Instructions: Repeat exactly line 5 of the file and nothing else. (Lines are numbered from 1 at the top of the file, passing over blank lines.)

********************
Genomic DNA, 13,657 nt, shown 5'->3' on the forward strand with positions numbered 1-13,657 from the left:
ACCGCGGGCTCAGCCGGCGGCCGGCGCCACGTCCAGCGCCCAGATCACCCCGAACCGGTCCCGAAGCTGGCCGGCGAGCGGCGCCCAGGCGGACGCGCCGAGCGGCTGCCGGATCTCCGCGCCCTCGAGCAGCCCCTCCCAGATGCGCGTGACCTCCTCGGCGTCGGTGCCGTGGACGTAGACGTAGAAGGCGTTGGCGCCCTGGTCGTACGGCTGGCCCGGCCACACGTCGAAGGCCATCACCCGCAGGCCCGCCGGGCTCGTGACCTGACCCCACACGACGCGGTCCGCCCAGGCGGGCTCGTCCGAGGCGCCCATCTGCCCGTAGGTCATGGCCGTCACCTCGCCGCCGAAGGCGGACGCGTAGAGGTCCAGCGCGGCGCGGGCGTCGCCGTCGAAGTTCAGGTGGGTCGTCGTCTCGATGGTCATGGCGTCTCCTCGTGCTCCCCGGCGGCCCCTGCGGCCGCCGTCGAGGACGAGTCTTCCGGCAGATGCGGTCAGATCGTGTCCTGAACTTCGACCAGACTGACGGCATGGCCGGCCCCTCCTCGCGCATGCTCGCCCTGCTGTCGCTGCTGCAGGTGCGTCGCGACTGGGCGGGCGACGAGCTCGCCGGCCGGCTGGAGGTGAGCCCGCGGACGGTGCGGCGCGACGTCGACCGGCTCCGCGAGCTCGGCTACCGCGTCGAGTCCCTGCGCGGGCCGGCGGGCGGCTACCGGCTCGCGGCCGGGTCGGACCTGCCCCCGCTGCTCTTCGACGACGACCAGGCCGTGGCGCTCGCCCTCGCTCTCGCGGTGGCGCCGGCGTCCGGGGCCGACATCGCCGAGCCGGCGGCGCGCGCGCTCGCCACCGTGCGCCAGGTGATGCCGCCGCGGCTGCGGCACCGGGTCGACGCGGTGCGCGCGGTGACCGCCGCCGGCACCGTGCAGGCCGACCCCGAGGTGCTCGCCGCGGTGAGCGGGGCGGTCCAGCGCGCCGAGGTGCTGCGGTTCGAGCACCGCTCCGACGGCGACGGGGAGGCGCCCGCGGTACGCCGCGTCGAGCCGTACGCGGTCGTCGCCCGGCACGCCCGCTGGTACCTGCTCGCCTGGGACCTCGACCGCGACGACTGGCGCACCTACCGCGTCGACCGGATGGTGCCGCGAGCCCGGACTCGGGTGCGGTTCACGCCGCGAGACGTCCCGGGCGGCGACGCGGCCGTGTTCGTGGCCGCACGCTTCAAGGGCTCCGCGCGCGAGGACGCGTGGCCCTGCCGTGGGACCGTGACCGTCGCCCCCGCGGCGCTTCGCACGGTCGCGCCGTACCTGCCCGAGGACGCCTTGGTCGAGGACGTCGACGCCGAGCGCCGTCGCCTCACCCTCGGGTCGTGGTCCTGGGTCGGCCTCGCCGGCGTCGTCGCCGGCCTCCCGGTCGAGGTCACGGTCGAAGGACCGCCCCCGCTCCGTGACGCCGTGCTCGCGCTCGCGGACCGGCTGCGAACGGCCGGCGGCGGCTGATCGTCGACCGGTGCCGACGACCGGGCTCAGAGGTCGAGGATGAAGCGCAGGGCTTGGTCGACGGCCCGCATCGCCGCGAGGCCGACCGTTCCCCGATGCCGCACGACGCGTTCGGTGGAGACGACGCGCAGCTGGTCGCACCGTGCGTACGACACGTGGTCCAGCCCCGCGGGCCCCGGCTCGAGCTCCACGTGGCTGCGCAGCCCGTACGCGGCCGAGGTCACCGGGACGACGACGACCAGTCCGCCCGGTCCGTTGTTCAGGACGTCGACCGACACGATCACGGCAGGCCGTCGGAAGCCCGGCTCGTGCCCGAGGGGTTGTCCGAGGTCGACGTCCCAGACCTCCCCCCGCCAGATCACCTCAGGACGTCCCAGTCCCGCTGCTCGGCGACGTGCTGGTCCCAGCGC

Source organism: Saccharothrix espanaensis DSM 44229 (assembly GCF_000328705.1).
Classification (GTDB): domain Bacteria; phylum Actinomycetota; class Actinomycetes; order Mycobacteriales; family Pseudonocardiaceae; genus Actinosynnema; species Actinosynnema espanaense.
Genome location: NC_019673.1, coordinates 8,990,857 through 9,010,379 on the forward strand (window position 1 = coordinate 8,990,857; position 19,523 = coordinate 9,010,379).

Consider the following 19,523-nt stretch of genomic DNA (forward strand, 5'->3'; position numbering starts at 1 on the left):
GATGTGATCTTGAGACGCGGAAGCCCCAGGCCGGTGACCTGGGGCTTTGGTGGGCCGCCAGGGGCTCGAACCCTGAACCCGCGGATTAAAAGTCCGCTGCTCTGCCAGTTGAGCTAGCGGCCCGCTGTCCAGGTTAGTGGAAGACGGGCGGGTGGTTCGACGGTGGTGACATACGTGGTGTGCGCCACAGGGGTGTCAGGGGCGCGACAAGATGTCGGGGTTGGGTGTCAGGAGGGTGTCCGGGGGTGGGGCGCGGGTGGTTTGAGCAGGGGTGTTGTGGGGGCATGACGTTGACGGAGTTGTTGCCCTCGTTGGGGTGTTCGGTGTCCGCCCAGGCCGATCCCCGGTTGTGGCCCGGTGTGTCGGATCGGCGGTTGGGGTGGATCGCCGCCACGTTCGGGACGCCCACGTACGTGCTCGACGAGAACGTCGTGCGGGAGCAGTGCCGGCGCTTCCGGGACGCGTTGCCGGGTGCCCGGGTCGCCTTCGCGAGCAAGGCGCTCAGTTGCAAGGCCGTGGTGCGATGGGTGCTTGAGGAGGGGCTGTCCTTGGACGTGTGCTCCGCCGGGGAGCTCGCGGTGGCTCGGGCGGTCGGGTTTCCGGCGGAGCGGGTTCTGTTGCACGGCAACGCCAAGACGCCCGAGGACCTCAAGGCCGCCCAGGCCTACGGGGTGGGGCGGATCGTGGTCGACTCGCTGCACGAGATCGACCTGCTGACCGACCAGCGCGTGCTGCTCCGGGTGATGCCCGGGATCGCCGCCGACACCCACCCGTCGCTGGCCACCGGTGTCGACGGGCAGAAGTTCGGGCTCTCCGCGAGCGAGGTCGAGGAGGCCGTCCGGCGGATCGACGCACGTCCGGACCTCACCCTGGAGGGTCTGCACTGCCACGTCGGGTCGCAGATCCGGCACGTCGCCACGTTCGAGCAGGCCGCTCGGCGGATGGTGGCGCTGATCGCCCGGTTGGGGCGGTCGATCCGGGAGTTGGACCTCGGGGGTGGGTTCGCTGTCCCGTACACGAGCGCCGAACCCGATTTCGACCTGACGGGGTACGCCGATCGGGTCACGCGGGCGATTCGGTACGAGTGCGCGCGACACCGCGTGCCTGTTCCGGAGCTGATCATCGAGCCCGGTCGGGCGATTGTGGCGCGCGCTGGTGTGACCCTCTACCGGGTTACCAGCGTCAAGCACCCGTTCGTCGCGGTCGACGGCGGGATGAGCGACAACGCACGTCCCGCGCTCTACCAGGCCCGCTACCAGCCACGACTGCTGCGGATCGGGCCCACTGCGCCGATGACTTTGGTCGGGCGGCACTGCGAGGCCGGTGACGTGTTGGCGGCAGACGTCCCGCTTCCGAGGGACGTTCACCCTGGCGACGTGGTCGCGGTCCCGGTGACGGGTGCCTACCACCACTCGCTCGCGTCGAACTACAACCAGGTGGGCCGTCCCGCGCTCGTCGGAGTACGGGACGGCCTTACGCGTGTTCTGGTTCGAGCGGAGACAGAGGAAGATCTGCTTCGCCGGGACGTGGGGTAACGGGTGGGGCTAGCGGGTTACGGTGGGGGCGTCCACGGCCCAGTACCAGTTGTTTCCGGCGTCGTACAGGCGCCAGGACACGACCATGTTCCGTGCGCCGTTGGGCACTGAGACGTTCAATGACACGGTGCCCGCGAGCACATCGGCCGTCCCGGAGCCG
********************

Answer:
Genome location: NC_019673.1, coordinates 8,990,857 through 9,010,379 on the forward strand (window position 1 = coordinate 8,990,857; position 19,523 = coordinate 9,010,379).